In this example, if Quicksilver Elemental steals abilities from Mairsil, you can then tap Quicksilver Elemental for mana per the stolen Gilded Lotus ability, then untap it with the stolen Horseshoe Crab ability. Those abilities are now spent; you can’t activate them again this turn. However, you can reactivate Quicksilver Elemental to steal Mairsil’s abilities again, getting a new set of those abilities. Once again, if you repeat it enough, you’ll get infinite mana.
Additionally, Deadeye Navigator, often known for doing broken things, can get around the “once per turn” restriction as well. Mairsil can’t cage Deadeye Navigator for any benefit, since the Navigator doesn’t have a natural activated ability. However, if it’s on the battlefield and Soulbonds with Mairsil, it can flicker Mairsil, immediately returning him to the battlefield. Mairsil will now treated as a new game object, which means he can use his abilities again. If you have Anger in the graveyard and Gilded Lotus in a cage, you can therefore tap Mairsil for three mana, pay two to flicker him, then immediately tap him for three more mana, flicker him again, and so on.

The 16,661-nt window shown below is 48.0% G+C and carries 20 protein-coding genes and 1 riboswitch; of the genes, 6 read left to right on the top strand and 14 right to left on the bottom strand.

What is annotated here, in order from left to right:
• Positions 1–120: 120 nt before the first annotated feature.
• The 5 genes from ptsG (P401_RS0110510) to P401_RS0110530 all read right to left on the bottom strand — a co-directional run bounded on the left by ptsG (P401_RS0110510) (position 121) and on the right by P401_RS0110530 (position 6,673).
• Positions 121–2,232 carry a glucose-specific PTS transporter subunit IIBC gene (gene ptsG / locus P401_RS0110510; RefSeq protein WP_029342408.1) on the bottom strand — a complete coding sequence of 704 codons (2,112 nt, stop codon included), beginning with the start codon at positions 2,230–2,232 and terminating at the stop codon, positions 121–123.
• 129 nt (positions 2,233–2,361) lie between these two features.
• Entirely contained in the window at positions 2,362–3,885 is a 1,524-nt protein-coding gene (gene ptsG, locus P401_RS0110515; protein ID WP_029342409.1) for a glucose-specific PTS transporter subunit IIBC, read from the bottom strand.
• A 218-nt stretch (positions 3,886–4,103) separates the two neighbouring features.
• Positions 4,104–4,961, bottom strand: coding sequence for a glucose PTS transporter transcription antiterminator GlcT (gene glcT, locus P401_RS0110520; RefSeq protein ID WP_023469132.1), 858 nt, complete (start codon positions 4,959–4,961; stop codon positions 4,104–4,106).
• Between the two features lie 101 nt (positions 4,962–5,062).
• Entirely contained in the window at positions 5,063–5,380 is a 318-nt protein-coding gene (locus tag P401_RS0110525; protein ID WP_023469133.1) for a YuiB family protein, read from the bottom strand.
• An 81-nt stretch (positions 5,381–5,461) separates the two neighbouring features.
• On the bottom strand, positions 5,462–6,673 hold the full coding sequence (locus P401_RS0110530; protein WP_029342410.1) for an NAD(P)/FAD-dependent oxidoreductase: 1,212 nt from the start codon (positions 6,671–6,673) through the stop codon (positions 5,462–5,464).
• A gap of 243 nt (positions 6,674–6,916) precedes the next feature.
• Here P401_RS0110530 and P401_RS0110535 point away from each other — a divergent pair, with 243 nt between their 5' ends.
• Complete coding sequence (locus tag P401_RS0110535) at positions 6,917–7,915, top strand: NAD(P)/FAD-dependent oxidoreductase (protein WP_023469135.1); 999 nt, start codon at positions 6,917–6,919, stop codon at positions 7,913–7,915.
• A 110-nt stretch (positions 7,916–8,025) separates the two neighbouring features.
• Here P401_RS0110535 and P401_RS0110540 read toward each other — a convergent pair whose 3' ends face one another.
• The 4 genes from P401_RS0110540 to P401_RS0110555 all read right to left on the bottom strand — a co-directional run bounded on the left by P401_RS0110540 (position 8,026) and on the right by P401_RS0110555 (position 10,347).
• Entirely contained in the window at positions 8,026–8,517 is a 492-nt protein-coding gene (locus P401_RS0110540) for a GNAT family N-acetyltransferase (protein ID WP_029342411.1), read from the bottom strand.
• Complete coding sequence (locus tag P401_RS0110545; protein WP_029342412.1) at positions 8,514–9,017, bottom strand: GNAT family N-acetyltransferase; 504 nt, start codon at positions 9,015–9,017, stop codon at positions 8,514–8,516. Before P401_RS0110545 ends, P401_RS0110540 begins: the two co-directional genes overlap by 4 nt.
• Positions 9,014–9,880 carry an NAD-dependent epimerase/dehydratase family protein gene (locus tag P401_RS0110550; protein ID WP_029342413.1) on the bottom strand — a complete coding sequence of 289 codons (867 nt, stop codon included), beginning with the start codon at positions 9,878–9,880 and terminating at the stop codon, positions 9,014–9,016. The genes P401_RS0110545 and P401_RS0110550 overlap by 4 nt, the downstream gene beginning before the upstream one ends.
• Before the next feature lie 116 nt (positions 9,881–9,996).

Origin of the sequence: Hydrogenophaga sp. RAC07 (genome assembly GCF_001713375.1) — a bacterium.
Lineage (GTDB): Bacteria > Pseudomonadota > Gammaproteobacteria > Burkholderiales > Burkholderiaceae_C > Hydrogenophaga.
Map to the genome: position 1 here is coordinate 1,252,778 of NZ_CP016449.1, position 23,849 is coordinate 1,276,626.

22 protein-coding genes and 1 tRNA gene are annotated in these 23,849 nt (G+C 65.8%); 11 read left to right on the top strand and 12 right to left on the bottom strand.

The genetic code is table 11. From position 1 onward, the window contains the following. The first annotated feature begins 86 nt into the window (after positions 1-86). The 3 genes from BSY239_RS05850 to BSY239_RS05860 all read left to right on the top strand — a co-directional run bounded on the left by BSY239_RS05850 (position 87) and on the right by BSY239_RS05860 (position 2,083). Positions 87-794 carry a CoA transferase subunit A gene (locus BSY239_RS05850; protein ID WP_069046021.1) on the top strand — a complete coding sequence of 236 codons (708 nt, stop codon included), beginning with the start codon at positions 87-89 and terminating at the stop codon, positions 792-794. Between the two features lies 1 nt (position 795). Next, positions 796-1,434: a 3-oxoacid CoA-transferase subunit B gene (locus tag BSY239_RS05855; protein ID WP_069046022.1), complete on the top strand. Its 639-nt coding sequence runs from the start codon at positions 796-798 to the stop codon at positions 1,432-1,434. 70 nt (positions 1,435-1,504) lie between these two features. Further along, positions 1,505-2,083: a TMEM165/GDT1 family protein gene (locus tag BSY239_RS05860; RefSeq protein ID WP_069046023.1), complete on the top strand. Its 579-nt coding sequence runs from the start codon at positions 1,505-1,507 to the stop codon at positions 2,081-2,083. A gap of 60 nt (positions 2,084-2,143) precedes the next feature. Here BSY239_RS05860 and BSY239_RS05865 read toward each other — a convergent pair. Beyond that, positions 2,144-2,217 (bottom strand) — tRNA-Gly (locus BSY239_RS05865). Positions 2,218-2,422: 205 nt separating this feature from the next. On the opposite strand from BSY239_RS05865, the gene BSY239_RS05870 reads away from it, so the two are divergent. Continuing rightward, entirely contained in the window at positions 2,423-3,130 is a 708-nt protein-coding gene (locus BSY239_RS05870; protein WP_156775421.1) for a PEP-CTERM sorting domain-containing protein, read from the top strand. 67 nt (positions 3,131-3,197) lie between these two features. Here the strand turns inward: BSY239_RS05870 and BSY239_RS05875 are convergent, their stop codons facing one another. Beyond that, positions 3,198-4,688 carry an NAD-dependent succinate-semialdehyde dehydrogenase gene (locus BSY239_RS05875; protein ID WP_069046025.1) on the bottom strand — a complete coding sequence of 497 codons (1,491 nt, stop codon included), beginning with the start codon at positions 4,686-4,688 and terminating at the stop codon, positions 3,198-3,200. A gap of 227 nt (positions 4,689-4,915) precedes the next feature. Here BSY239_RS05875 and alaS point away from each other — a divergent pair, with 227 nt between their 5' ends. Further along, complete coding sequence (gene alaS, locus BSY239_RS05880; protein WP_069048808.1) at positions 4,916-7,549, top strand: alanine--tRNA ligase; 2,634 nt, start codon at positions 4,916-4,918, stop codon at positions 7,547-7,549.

Alright, we’ve established a few ways to bend the “once per turn” restrictions, but there are some other combos we should examine as well. To do that, let’s take a peek in Mairsil’s dungeon to see what else he’s got in his cages.
Here’s another Average Decklist, this time for Mairsil. Check it over carefully, and see if any synergies jump out at you.
This is a pretty big puzzle to piece together, so let me point out a few of my favorite combinations:
Anthroplasm + Sage of Hours: Mairsil can only use his abilities once per turn… but if you’re taking extra turns, that restriction doesn’t matter, does it? By paying five mana, Mairsil can put five +1/+1 counters on himself with Anthroplasm’s ability. Then, using Sage of Hours, you can take an extra turn. On your next turn, repeat this process. On the turn after that, repeat it again. On the turn after that… well, you get the idea.
Tree of Perdition + Hateflayer: You don’t need to activate these abilities multiple times for it to be effective. Using Tree of Perdition’s ability, Mairsil will exchange his four toughness with an opponent’s life total. Then, using Hateflayer’s untap ability, Mairsil can untap himself to deal damage equal to his power to that player. It’s an automatic kill, and it’s super effective. (This also works by replacing Hateflayer with Spikeshot Elder).